The Book of Mormon: Divine or Deceptive?

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The Latter Day Saint’s publication, “Improvement Era,” Oct. 1961, p. 716 stated that “most of them (Mormon missionaries) have never read the Book of Mormon” and “a great part of them, if not the greater part, have never read the New Testament.”

This is really an amazing and startling revelation, especially when we see that these two books make up one half of the “scriptures” of the Mormon church. Furthermore, if the majority of their church leaders are unfamiliar with these books what about the mere average Mormon? From a Christian standpoint this is a real shame because a good study in either of these books would completely destroy any thinking person’s faith in Joseph Smith, his books and his “Gods.”

THE BOOK OF MORMON

According to Mormon theology the original manuscripts of the Book of Mormon were written about 600 years before Christ then “translated” with a special technique and power of God to be published in English in 1830. This translation by Smith was claimed to have been perfect, “every word and every letter was given to him by the power of God” (Oliver B. Huntington). In the beginning, this book was the key to Mormon thinking and was the first basis for the church.

Little do modern Mormons realize that between 1830 and 1977 there have been 3,913 changes in their “inspired” book. The first copies of Joseph Smith’s book contained so many grammatical, doctrinal and polemical errors that present day Mormon leaders refuse to permit their own people to see early copies of their own scriptures. I challenge any seeking Mormon to make this comparison, if they can locate any photostatic copies of the first. These changes alone should be enough to drive anyone to the truth of God. God’s word is true from the beginning: and every one of His righteous judgments endureth for ever. (Psalm 119:160)

LOGICAL OBSERVATION

Mark Twain was no Christian, but he was basically intelligent and a keen student of human nature. He once remarked that the Book of Mormon “seems to be a mere prosy detail of imaginary history, with the Old Testament for a model, followed by a tedious plagiarism of the New Testament.” Is this a baseless slander or a provable fact? Let’s see.

The last book of the Old Testament, Malachi, was written in about 440 BC, some 150 years after the Book of Mormon was purportedly penned. How then is it possible that the older book (Mormon) quotes and paraphrases the younger? Read Malachi 4:1-2; 1 Nephi 22:15; 2 Nephi 25:15; 26:4,6,9, etc. Why does the Book of Mormon borrow more than 18 chapters from the book of Isaiah? Why does the story of Nephi parallel so closely the story of Joseph in the book of Genesis? Is it because God has so little to say that He must often repeat Himself or is it an act of plagiarism?

How is it that the Book of Mormon quotes the New Testament in over 400 places even before the New Testament was written? Why is it that Lazarus seems to be raised from the dead under the name of Lamoni in Alma 19:1-12 (John 11:1-44)? Why is it that 1 Nephi 18 sounds strangely like Mark 4? How can it be that Omer (Ether 8:10-12) was nearly beheaded in exactly the same gory fashion as was the Baptist, John? It might not be unusual to read of two or three coincidental details, but when they number in the hundreds, there is justifiable reason to question things just a bit further.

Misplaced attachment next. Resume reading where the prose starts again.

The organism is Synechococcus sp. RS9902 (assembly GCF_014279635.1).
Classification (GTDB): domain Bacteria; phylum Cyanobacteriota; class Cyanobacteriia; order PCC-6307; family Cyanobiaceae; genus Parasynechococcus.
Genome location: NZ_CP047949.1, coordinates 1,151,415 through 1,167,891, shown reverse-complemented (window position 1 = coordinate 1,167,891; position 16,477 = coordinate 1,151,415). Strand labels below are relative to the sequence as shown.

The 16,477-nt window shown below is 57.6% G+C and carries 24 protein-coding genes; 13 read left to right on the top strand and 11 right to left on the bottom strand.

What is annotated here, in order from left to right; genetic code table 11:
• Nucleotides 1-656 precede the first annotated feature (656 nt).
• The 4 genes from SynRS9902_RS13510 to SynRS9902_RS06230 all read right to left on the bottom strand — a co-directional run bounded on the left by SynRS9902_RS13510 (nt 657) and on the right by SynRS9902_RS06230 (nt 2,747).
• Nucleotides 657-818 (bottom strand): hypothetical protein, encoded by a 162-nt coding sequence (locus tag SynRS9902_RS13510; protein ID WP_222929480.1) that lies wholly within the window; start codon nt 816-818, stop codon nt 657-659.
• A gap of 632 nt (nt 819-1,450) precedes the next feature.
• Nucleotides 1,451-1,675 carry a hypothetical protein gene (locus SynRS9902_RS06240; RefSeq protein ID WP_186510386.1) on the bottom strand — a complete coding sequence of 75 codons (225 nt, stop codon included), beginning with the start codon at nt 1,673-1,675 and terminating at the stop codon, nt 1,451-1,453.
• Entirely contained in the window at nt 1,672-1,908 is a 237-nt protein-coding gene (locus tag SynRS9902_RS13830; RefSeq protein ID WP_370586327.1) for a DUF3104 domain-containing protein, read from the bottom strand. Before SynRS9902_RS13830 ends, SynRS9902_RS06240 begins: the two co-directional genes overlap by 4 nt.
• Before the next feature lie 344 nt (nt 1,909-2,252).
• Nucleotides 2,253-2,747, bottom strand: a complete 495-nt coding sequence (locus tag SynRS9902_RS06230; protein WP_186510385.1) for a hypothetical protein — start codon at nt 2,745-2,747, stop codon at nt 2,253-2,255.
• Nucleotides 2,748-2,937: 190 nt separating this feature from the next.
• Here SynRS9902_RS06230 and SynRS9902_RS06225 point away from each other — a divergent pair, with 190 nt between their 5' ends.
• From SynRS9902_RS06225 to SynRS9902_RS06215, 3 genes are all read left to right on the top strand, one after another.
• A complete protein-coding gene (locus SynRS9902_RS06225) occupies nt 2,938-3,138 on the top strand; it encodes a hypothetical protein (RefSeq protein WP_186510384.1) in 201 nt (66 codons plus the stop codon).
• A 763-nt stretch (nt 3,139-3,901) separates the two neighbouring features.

CONFUSION MULTIPLIED

Things get a bit more confusing when in the Book of Mormon Jesus quotes Revelation 21:6 (yet unwritten) in the Greek language.

One of the most interesting aspects of Joseph’s book is the commentary that it gives us of life in the middle 1800s. That was a unique era in human history and the Book of Mormon describes many aspects of it in surprising accuracy. For instance, it describes religious revival meetings exactly as they were reported in 1830 newspapers; it has a discourse on the baptism of infants in a day when that was a really hot issue; it touches on the controversy of whether ministers should be paid or not; it speaks out on Freemasonry which, again, was a current hot topic in the 1800s. Either God, centuries beforehand, spoke out on issues to arise in Joseph’s day or the Book of Mormon was actually written in that very day. If it be claimed that it was the forethought of God, then we must also ask why the Lord has not clearly done the same for today’s topics of controversy; abortion, euthanasia, transcendental meditation, women ministers, etc.

IT IS HARD TO EXPLAIN

There is more. Mormon leaders have a difficult time explaining how their ancient book can quote the well-known Westminster Confession of Faith (Alma 40:11-20). And then why does Joe Smith permit William Shakespeare (Hamlet, Act 3, Scene 1) to be quoted in 2 Nephi 1:14?

To say that this was the miraculous hand of God, is not sufficient to answer the problem because the Lord has not done this with the 66 books of the Bible. The only “God” to take part in the writing of the Book of Mormon was a “God” of plagiarism and deception. “The god of this world hath blinded the minds of them that believe not, lest the light of the glorious gospel of Christ, who is the image of God, should shine unto them” (II Corinthians 4:4).

My friend, if you are caught up in Mormonism, I urge you to examine the facts in the light of the Bible, then repent of your sins and trust Christ as your Savior.